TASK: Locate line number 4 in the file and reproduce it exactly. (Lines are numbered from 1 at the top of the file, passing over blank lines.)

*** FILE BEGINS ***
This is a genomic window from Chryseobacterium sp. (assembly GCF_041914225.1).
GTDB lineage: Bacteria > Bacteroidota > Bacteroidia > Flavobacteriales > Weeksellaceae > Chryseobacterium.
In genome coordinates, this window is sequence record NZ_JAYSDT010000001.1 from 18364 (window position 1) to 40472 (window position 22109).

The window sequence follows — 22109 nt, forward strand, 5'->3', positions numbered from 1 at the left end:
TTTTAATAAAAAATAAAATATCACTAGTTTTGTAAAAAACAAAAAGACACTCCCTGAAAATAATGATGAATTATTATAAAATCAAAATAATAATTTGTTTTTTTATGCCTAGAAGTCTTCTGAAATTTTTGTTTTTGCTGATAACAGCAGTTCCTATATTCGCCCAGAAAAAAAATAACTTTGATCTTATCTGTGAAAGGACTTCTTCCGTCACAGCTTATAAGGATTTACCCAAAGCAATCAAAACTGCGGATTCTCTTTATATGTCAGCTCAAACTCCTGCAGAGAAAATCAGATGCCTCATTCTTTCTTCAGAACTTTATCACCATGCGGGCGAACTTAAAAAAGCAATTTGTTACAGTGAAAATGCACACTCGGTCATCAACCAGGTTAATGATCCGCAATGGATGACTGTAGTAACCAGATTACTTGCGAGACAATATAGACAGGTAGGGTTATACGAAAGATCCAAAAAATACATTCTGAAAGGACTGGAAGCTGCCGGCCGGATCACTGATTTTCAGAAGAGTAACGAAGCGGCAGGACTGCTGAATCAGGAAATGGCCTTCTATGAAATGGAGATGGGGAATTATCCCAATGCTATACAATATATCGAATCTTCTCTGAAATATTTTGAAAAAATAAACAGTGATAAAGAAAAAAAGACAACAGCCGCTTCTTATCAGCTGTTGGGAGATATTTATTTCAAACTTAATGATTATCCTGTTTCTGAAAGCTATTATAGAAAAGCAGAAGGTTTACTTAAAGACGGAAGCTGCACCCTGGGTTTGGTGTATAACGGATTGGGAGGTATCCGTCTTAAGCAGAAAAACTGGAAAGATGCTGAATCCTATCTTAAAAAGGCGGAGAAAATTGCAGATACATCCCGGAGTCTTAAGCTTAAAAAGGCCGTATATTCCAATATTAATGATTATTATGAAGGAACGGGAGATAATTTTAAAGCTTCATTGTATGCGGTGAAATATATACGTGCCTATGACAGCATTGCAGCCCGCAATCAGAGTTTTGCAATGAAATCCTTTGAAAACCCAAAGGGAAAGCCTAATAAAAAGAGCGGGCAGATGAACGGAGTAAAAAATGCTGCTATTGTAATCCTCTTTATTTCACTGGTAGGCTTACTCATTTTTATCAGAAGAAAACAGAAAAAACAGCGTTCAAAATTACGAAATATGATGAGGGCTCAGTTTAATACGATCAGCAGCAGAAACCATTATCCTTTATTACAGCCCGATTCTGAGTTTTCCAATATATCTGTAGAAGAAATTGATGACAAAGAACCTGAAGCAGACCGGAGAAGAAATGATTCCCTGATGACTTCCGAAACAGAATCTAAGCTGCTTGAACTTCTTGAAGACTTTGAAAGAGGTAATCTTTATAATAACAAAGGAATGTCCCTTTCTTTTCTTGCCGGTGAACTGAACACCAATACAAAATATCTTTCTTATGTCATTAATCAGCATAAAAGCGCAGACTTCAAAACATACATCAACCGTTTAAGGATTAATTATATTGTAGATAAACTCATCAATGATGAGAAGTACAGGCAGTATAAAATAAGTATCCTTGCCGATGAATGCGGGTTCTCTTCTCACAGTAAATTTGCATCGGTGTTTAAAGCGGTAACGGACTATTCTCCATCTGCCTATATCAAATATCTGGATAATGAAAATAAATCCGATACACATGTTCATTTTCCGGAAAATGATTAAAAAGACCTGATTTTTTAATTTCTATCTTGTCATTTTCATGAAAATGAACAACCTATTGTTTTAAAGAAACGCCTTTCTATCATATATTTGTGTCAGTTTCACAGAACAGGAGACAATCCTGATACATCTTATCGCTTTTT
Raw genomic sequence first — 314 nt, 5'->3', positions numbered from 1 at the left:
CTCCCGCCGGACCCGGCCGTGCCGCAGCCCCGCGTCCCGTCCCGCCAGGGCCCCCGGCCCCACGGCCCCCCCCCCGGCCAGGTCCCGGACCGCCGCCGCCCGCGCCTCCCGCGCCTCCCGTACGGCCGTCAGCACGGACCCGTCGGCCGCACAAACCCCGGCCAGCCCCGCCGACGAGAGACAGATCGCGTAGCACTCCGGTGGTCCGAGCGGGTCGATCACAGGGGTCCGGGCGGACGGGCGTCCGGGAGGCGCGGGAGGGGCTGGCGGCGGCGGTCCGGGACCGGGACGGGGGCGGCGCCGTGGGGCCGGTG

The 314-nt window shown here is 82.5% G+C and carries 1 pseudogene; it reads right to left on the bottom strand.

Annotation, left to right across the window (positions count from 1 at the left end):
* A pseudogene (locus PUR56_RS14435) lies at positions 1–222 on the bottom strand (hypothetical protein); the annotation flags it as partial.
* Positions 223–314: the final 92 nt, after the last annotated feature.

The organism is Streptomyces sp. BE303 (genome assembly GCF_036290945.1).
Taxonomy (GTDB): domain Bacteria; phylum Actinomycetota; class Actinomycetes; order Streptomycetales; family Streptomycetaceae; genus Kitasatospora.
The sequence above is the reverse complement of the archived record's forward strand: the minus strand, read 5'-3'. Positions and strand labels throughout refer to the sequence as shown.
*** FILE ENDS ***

The window sequence follows — 22109 nt, forward strand, 5'->3', positions numbered from 1 at the left end: